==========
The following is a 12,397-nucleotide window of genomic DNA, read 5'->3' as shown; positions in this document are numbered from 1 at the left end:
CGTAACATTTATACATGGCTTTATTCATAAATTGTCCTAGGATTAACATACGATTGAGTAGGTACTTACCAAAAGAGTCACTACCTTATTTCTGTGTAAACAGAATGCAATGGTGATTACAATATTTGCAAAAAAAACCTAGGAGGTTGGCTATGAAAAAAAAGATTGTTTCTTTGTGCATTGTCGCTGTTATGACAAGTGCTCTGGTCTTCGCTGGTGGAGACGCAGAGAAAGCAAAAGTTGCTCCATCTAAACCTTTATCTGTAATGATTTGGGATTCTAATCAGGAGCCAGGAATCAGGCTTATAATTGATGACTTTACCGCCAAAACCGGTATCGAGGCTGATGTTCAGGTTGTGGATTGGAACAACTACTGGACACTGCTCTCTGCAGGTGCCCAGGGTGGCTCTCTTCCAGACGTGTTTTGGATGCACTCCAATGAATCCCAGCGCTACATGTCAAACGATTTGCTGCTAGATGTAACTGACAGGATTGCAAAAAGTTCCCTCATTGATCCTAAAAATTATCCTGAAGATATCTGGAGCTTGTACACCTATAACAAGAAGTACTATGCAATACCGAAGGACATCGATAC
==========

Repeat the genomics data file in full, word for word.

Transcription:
The following is a 12,397-nucleotide window of genomic DNA, read 5'->3' as shown; positions in this document are numbered from 1 at the left end:
CGTAACATTTATACATGGCTTTATTCATAAATTGTCCTAGGATTAACATACGATTGAGTAGGTACTTACCAAAAGAGTCACTACCTTATTTCTGTGTAAACAGAATGCAATGGTGATTACAATATTTGCAAAAAAAACCTAGGAGGTTGGCTATGAAAAAAAAGATTGTTTCTTTGTGCATTGTCGCTGTTATGACAAGTGCTCTGGTCTTCGCTGGTGGAGACGCAGAGAAAGCAAAAGTTGCTCCATCTAAACCTTTATCTGTAATGATTTGGGATTCTAATCAGGAGCCAGGAATCAGGCTTATAATTGATGACTTTACCGCCAAAACCGGTATCGAGGCTGATGTTCAGGTTGTGGATTGGAACAACTACTGGACACTGCTCTCTGCAGGTGCCCAGGGTGGCTCTCTTCCAGACGTGTTTTGGATGCACTCCAATGAATCCCAGCGCTACATGTCAAACGATTTGCTGCTAGATGTAACTGACAGGATTGCAAAAAGTTCCCTCATTGATCCTAAAAATTATCCTGAAGATATCTGGAGCTTGTACACCTATAACAAGAAGTACTATGCAATACCGAAGGACATCGATAC